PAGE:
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Schizophrenia in jail, 1940. Oil on canvas. 165 x 162 cm

A similar defiance would drive Débora to México in 1946, seeking to learn the mural techniques that Pedro Nel Gómez refused to teach her when acting as her mentor. Despite this effort, only one mural: Allegory to the fique growers, would be commissioned to her upon her return to Colombia in 1948, a commission that promptly attempted to anchor her controversial brush in a rhetorical theme.

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Madonna of Silence, 1944. Oil on canvas. 92 x 136 cm

It is natural to see that life as a whole, life as a subject matter, certainly transformed into a politic statement under Débora Arango’s brush. Whether it reflected on the unadorned realities and wonders of the female body, or captured the violent confrontations between liberal and conservative parties, or portrayed the hardship of workers, or exposed and challenge the power exerted by the church, Débora’s work dared to express a point of view. Her courage would be for long unwelcome, just as it did fourteen years later, when the dictator Franco imposed an early closure to the Madrid exhibition where Débora’s paintings were displayed.

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Justice, 1944. Oil on canvas. 121 x 109 cm

After living through almost two decades of rejection and polemic, Débora retired to Casablanca around 1960, where she would continue developing her work until arthritis hindered her movement. It would take 46 years since her first exhibition, for her work to be finally displayed in an overarching retrospective at the Museum of Modern Art in Medellín and subsequent partial tours in North Carolina and California in 2013. Only after that first retrospective in 1984, Colombia would start to recognize the value of her oeuvre in relation to the local context, and the well overdue recognitions would begin to abate the disparagement endured by Arango for so many years.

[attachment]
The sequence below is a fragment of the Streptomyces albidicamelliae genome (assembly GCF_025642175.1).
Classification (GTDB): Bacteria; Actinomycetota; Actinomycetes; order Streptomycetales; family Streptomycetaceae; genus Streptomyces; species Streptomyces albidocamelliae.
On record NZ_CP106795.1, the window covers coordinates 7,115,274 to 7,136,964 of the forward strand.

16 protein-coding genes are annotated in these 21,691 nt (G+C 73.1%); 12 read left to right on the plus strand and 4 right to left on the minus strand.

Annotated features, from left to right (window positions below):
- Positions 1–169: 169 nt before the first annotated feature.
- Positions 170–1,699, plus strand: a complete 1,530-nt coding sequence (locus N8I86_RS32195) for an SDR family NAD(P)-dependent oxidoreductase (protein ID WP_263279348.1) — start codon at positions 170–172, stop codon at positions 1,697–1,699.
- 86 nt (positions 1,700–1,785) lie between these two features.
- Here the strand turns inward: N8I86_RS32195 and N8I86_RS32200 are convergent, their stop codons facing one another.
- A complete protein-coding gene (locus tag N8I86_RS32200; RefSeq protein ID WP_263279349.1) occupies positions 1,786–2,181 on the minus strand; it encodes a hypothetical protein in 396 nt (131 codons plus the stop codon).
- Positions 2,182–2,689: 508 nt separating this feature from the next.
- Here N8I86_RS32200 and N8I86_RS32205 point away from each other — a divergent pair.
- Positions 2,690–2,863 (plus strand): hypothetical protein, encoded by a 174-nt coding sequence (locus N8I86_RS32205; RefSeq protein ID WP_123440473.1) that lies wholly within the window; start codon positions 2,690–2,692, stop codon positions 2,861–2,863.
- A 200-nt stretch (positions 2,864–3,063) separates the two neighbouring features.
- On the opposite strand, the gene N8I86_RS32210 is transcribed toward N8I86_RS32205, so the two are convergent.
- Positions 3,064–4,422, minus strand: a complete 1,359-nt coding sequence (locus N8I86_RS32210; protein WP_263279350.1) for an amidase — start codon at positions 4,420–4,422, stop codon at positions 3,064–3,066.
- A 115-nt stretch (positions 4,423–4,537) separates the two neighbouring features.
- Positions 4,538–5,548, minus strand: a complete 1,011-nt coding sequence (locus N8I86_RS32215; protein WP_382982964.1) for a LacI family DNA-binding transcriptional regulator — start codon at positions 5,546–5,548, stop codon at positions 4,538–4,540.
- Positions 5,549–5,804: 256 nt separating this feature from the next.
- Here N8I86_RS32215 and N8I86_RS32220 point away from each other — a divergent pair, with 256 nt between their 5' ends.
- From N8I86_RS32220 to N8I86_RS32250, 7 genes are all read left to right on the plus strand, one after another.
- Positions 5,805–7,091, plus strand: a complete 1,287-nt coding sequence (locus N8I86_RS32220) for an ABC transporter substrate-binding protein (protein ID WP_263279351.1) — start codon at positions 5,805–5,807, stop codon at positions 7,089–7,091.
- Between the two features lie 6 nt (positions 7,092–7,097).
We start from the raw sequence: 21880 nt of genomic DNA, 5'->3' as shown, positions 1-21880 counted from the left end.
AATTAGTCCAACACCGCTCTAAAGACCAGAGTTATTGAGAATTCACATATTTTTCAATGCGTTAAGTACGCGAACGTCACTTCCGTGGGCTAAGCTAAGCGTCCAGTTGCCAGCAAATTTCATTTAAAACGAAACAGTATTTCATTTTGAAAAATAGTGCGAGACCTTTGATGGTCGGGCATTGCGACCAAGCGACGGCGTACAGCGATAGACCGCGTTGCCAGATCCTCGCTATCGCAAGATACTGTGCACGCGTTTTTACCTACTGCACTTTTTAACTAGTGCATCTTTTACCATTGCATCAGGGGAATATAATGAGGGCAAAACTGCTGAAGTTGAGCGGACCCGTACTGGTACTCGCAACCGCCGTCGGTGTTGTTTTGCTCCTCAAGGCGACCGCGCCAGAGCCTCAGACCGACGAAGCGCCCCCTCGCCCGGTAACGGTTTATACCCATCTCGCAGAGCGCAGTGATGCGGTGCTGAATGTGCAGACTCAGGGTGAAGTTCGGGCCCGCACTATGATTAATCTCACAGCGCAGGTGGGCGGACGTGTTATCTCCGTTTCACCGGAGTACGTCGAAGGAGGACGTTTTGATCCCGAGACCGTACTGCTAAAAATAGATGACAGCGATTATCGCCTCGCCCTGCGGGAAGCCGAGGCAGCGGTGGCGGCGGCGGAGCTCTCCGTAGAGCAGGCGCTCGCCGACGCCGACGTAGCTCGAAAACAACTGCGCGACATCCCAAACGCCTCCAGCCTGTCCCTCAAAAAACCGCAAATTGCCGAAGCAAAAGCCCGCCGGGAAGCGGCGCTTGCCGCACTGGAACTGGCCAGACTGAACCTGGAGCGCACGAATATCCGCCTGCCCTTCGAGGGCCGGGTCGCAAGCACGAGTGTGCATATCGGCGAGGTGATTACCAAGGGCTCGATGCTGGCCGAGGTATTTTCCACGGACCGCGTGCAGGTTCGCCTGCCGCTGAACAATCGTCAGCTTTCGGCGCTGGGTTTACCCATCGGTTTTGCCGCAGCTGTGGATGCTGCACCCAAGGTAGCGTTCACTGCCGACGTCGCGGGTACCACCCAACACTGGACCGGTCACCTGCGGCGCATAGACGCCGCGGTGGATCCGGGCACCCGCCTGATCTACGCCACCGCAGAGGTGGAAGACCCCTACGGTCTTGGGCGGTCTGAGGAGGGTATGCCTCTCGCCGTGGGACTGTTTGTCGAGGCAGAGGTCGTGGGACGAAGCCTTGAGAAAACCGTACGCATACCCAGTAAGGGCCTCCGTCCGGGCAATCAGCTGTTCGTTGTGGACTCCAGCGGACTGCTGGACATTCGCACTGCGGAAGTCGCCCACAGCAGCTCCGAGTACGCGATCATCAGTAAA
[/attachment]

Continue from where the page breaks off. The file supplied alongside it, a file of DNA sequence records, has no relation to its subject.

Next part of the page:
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Schizophrenia in jail, 1940. Oil on canvas. 165 x 162 cm | Casablanca, (circa 1960). Ceramic plate. 30 x 30 cm

Well beyond the local recognition and a few timid international attempts to shine light on this artist, it is fair to say that Débora Arango’s work has yet much more to contribute to the current global art discourse. Often compared with Frida Kahlo, mainly on the basis of their Latin American origin, a larger frame of reference places her work at the intersection of Fauvism and Expressionism, while many of her subjects bring her at the forefront of contemporary art.

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Kees van Dongen, Egon Schiele, Alice Neel, Paula Rego, might each be considered partial thematic kins, whereas affinity of form could easily link her with Ernst Ludwig Kirchner, Marlene Dumas or Chantal Joffe. As most true artists however, her unique vision endowed her oeuvre with characteristics that make it unparalleled and profoundly relevant. Few like her have been able to seamlessly and repeatedly move between the intimate and universal, making her work transcend time periods, geographies and artistic movements. I would dream of finding her work sharing exhibition spaces across the globe with many of the artists noted just to name a few, only if to give art history a chance to be fairer and a bit more complete.